Dillon, Sam. “Literacy Falls for Graduates From College, Testing Finds.” New York Times, 16 Dec. 2005,

Caplan, Bryan. “The World Might Be Better Off Without College for Everyone.” The Atlantic, 1 Jan. 2018

Rojstaczer, Stuart. “Grade Inflation at American Colleges and Universities.” Grade Inflation, 28 Jan. 2003,

Thompson, Derek. “The Thing Employers Look For When Hiring Recent Graduates.” The Atlantic, 19 Aug. 2014,

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2 Responses to “The Reality of College”

  1. Anonymous on March 18th, 2019 5:31 pm

    You mentioned engineer and physician as two that need degrees but to elaborate:

    The entirety of the STEM field which can take hours to list.
    Financial Planner
    Hair dresser (It’s illegal to cut hair for money without a license, which you get at college)
    Animation 50/50 but for big places like Disney you need a degree
    Journalists can get by without a degree in small gigs but bigger news sites will demand one
    Military, if you want to be an officer

    The list goes on. Now for degrees in the English and artistic field you need a degree to teach it and if your doing historical analysis, etc, but you can get by without a degree if you want to be an author. But let’s remember the Pareto distribution which states that the Square root of the total amount of workers does 50% of the total amount of work. This means that only 100/10,000 authors will be successful. That doesn’t mean that you won’t or can’t be successful but the odds are certainly not in your favor. And for Business you don’t need a degree to start a business, but finding a college that will teach you the specifics in accounting and incorporating is very useful. So I’d personally suggest finding a place based 100% on the quality of education and you can do well in business to the point where you could pay off your student loans, and if your immediate business isn’t doing well you can get a job in accounting with a bachelors until you get your feet on the ground. The big issue is with the large schools that have outrageously high requirements to get in but don’t give you a good education. This is especially true with undergrad. And another problem is finding majors that are remotely useful. I don’t think it’s fair for Aaron to blame the school for his problems, because Letters, Arts, And Science is too broad and kinda useless.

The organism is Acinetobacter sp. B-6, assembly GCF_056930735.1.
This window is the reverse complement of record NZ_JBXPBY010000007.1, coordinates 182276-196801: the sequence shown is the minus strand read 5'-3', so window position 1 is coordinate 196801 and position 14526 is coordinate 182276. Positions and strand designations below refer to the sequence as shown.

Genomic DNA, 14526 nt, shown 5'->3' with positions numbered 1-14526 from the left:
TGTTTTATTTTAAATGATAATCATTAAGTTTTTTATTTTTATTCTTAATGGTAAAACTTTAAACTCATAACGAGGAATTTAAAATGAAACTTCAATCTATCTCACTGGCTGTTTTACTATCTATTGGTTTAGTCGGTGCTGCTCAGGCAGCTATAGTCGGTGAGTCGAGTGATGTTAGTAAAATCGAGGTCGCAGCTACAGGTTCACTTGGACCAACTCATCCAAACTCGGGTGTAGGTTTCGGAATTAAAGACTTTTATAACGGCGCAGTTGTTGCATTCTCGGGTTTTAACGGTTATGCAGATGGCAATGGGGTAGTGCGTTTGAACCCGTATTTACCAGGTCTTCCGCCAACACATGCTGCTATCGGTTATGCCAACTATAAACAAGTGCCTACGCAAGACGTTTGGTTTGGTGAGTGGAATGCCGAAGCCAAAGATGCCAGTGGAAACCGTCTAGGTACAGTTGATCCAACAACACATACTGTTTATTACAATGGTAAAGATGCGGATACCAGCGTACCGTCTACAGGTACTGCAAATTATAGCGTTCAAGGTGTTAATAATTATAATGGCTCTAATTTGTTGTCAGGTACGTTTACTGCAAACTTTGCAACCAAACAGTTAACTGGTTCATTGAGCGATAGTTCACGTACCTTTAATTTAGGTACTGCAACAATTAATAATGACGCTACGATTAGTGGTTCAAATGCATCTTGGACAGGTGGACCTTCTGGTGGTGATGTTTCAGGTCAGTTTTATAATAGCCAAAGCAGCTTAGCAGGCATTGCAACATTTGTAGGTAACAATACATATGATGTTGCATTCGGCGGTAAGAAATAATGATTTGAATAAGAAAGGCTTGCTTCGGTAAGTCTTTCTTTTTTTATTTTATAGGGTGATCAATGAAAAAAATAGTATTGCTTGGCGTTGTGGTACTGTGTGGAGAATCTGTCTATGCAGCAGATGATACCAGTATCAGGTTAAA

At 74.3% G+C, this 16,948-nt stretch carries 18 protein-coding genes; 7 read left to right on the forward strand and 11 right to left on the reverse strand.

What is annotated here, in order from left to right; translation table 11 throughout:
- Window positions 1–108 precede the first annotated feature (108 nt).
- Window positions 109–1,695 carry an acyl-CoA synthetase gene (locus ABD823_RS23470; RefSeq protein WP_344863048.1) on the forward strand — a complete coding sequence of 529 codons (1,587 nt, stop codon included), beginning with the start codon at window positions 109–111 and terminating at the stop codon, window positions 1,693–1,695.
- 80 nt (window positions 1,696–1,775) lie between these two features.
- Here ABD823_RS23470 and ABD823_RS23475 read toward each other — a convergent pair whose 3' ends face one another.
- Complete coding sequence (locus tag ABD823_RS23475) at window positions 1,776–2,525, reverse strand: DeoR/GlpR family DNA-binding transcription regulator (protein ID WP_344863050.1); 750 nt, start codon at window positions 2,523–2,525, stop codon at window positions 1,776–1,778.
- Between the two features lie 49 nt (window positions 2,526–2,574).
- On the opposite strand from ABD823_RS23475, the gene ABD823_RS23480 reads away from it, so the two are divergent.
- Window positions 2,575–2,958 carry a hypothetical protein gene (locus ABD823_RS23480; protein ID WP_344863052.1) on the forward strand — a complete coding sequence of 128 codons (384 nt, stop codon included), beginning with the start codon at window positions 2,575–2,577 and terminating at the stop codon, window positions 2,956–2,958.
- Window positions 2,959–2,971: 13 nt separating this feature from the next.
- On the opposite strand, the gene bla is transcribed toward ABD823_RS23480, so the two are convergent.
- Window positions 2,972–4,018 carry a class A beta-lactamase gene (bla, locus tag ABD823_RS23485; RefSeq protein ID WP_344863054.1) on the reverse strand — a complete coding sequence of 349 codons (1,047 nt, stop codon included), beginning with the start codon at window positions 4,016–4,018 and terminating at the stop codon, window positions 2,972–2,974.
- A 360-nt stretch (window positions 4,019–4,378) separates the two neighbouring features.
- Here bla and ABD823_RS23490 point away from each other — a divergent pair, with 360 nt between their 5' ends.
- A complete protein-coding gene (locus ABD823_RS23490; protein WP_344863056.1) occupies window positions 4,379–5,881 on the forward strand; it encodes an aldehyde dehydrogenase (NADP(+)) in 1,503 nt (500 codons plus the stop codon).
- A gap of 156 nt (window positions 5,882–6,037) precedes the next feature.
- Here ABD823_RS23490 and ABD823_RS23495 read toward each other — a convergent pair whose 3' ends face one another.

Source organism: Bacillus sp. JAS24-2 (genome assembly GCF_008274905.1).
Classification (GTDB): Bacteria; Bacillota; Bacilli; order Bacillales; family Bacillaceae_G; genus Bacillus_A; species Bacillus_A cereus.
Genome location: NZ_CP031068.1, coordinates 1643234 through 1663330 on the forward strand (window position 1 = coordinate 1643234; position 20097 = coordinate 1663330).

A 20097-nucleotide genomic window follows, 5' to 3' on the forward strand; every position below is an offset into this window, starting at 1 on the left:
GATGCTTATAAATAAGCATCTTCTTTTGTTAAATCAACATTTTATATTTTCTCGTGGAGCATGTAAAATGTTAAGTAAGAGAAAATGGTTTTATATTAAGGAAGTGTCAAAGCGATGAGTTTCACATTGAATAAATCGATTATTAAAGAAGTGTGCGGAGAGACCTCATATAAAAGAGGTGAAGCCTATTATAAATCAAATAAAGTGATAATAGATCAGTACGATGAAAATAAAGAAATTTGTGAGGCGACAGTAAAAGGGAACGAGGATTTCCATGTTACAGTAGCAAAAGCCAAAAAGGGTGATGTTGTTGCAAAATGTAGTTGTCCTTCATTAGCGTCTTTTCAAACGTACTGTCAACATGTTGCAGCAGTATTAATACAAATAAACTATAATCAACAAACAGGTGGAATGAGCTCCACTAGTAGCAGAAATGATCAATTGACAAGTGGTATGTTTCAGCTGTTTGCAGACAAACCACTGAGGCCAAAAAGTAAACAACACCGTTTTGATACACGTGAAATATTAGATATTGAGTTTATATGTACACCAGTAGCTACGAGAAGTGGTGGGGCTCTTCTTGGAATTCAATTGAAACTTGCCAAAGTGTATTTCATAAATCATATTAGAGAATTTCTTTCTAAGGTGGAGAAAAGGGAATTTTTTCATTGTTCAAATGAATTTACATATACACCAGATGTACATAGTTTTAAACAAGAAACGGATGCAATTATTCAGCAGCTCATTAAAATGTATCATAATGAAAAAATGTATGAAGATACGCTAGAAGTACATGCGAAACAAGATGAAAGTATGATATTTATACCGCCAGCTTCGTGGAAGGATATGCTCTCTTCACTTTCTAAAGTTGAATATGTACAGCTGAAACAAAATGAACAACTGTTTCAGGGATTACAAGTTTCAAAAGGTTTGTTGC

Those are just some of my thoughts.

  2. Rebecca A. on March 20th, 2019 1:01 pm

    This was a superb read, Victoria! It really motivates you to consider why and how you are going to attend college; dig deep into your reasoning and logic before making such a big decision.